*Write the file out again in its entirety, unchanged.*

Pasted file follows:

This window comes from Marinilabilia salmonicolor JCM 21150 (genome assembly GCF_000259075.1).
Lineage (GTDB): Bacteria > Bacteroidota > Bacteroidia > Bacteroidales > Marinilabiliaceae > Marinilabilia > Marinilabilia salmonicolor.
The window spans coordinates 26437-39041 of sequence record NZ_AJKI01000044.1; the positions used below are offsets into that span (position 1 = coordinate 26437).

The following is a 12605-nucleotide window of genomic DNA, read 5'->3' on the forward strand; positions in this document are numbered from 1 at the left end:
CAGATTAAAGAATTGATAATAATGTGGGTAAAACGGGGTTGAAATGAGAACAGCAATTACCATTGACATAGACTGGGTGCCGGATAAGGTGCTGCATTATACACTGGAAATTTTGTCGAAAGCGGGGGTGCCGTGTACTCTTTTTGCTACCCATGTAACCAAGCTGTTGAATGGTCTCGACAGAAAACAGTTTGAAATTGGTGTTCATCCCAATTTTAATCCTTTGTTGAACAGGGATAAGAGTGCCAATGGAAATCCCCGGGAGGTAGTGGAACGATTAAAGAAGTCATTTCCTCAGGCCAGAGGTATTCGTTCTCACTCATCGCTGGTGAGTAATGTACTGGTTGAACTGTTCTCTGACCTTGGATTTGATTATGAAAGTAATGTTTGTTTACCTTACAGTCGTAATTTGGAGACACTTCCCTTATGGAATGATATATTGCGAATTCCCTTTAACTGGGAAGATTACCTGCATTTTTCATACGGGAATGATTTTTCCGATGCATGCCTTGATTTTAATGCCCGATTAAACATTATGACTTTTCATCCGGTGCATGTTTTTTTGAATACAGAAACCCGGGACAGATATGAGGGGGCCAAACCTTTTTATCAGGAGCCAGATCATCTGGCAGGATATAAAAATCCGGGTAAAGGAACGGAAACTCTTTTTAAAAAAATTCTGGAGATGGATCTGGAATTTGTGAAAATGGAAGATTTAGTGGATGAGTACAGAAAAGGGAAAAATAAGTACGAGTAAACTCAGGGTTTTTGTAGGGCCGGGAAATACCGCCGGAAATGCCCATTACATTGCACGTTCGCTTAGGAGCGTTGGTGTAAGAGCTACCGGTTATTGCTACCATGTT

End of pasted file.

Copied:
This window comes from Marinilabilia salmonicolor JCM 21150 (genome assembly GCF_000259075.1).
Lineage (GTDB): Bacteria > Bacteroidota > Bacteroidia > Bacteroidales > Marinilabiliaceae > Marinilabilia > Marinilabilia salmonicolor.
The window spans coordinates 26437-39041 of sequence record NZ_AJKI01000044.1; the positions used below are offsets into that span (position 1 = coordinate 26437).

The following is a 12605-nucleotide window of genomic DNA, read 5'->3' on the forward strand; positions in this document are numbered from 1 at the left end:
CAGATTAAAGAATTGATAATAATGTGGGTAAAACGGGGTTGAAATGAGAACAGCAATTACCATTGACATAGACTGGGTGCCGGATAAGGTGCTGCATTATACACTGGAAATTTTGTCGAAAGCGGGGGTGCCGTGTACTCTTTTTGCTACCCATGTAACCAAGCTGTTGAATGGTCTCGACAGAAAACAGTTTGAAATTGGTGTTCATCCCAATTTTAATCCTTTGTTGAACAGGGATAAGAGTGCCAATGGAAATCCCCGGGAGGTAGTGGAACGATTAAAGAAGTCATTTCCTCAGGCCAGAGGTATTCGTTCTCACTCATCGCTGGTGAGTAATGTACTGGTTGAACTGTTCTCTGACCTTGGATTTGATTATGAAAGTAATGTTTGTTTACCTTACAGTCGTAATTTGGAGACACTTCCCTTATGGAATGATATATTGCGAATTCCCTTTAACTGGGAAGATTACCTGCATTTTTCATACGGGAATGATTTTTCCGATGCATGCCTTGATTTTAATGCCCGATTAAACATTATGACTTTTCATCCGGTGCATGTTTTTTTGAATACAGAAACCCGGGACAGATATGAGGGGGCCAAACCTTTTTATCAGGAGCCAGATCATCTGGCAGGATATAAAAATCCGGGTAAAGGAACGGAAACTCTTTTTAAAAAAATTCTGGAGATGGATCTGGAATTTGTGAAAATGGAAGATTTAGTGGATGAGTACAGAAAAGGGAAAAATAAGTACGAGTAAACTCAGGGTTTTTGTAGGGCCGGGAAATACCGCCGGAAATGCCCATTACATTGCACGTTCGCTTAGGAGCGTTGGTGTAAGAGCTACCGGTTATTGCTACCATGTT